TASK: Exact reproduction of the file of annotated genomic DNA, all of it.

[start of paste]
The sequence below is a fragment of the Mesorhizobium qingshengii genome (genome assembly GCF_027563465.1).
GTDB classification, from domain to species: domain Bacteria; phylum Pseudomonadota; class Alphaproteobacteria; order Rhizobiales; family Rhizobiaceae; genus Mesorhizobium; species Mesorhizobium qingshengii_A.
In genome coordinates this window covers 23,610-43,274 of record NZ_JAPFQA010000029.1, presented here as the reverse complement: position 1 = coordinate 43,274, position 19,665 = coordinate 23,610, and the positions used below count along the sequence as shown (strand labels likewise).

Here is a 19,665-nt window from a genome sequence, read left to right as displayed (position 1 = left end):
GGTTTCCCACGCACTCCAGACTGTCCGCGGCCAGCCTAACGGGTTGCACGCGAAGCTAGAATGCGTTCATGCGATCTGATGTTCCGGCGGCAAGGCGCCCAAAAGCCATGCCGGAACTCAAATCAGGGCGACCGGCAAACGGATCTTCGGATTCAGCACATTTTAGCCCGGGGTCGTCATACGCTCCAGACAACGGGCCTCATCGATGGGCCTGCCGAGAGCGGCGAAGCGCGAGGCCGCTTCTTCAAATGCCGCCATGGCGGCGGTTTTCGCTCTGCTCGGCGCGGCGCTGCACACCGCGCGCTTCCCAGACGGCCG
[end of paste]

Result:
The sequence below is a fragment of the Mesorhizobium qingshengii genome (genome assembly GCF_027563465.1).
GTDB classification, from domain to species: domain Bacteria; phylum Pseudomonadota; class Alphaproteobacteria; order Rhizobiales; family Rhizobiaceae; genus Mesorhizobium; species Mesorhizobium qingshengii_A.
In genome coordinates this window covers 23,610-43,274 of record NZ_JAPFQA010000029.1, presented here as the reverse complement: position 1 = coordinate 43,274, position 19,665 = coordinate 23,610, and the positions used below count along the sequence as shown (strand labels likewise).

Here is a 19,665-nt window from a genome sequence, read left to right as displayed (position 1 = left end):
GGTTTCCCACGCACTCCAGACTGTCCGCGGCCAGCCTAACGGGTTGCACGCGAAGCTAGAATGCGTTCATGCGATCTGATGTTCCGGCGGCAAGGCGCCCAAAAGCCATGCCGGAACTCAAATCAGGGCGACCGGCAAACGGATCTTCGGATTCAGCACATTTTAGCCCGGGGTCGTCATACGCTCCAGACAACGGGCCTCATCGATGGGCCTGCCGAGAGCGGCGAAGCGCGAGGCCGCTTCTTCAAATGCCGCCATGGCGGCGGTTTTCGCTCTGCTCGGCGCGGCGCTGCACACCGCGCGCTTCCCAGACGGCCG